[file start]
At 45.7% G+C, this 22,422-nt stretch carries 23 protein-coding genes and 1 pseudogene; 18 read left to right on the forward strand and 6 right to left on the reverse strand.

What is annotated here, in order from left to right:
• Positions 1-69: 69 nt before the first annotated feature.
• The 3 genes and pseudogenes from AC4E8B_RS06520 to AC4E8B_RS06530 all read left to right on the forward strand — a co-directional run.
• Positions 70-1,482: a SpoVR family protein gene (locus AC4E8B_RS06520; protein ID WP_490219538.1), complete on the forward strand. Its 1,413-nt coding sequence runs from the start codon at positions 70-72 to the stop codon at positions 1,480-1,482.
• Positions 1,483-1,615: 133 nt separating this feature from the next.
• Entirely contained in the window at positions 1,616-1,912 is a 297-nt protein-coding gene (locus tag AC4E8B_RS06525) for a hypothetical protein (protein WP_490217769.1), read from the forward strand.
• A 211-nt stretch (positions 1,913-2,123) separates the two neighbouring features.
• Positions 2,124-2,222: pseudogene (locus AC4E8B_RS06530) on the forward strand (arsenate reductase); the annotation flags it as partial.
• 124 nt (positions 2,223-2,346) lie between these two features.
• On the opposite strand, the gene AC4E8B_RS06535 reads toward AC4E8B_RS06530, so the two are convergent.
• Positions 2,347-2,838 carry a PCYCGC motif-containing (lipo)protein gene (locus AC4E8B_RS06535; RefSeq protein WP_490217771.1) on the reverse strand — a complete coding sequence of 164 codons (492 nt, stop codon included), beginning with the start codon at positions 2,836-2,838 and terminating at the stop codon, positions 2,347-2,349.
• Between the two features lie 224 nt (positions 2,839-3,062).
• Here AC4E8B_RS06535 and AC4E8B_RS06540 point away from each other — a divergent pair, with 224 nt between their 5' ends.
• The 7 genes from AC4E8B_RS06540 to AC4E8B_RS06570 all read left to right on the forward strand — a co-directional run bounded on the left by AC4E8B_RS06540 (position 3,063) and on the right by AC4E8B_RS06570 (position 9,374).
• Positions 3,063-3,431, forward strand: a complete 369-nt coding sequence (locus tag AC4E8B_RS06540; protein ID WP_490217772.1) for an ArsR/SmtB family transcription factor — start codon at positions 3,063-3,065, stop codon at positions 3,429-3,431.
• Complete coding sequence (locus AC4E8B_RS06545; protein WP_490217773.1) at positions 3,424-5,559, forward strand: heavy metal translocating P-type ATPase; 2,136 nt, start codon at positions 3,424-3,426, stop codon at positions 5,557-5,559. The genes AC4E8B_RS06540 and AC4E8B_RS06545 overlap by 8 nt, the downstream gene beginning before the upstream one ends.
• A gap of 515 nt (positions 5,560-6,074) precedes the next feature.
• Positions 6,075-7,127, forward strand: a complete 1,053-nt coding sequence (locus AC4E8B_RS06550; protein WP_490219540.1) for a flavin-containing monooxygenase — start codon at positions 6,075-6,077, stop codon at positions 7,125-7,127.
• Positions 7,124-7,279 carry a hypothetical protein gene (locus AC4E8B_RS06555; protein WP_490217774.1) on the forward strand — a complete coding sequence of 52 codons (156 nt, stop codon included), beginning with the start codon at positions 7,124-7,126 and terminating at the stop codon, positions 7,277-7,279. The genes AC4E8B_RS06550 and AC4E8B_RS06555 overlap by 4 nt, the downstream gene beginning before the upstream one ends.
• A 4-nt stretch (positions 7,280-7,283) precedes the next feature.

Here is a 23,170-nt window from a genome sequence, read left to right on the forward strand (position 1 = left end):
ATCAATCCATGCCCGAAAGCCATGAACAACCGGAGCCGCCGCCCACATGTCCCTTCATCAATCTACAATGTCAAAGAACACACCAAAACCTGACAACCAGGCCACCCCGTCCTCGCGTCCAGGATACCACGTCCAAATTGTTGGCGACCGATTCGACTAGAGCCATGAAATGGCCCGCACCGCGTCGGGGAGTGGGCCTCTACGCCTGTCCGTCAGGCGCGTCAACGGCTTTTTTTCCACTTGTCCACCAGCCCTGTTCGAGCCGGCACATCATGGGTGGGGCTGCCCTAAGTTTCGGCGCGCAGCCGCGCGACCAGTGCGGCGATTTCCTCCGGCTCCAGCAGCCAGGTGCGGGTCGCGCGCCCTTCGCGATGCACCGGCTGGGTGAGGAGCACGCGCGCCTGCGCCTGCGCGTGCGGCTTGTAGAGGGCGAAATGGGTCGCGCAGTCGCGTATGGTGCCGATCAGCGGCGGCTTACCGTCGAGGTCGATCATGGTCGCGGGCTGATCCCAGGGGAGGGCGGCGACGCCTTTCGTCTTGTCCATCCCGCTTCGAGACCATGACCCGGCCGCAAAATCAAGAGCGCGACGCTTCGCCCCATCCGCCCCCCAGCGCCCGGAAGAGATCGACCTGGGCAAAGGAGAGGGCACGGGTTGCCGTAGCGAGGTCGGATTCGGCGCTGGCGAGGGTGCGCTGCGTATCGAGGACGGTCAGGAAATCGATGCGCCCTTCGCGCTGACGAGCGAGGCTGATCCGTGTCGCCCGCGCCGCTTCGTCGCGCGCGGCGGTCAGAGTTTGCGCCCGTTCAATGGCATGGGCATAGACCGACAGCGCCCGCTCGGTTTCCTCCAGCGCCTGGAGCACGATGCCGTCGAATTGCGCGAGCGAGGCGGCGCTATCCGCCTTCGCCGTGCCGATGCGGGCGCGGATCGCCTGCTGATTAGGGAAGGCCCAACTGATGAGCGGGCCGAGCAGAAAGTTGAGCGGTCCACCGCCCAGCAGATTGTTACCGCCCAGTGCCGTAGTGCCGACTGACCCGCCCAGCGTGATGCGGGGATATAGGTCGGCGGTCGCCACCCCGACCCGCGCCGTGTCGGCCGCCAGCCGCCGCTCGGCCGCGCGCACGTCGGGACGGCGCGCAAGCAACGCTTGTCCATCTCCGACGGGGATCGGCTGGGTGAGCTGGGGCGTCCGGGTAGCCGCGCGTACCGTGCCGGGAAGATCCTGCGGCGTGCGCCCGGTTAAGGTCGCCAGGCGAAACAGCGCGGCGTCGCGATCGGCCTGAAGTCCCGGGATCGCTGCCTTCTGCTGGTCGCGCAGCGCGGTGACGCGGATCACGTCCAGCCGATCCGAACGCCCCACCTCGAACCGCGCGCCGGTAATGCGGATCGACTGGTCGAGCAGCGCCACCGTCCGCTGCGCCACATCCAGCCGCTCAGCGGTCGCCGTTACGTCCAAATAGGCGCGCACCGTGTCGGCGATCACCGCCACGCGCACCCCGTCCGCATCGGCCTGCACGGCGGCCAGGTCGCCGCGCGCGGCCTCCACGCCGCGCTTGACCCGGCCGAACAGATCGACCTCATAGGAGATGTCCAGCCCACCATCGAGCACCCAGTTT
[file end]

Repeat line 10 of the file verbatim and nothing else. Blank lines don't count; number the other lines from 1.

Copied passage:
• 124 nt (positions 2,223-2,346) lie between these two features.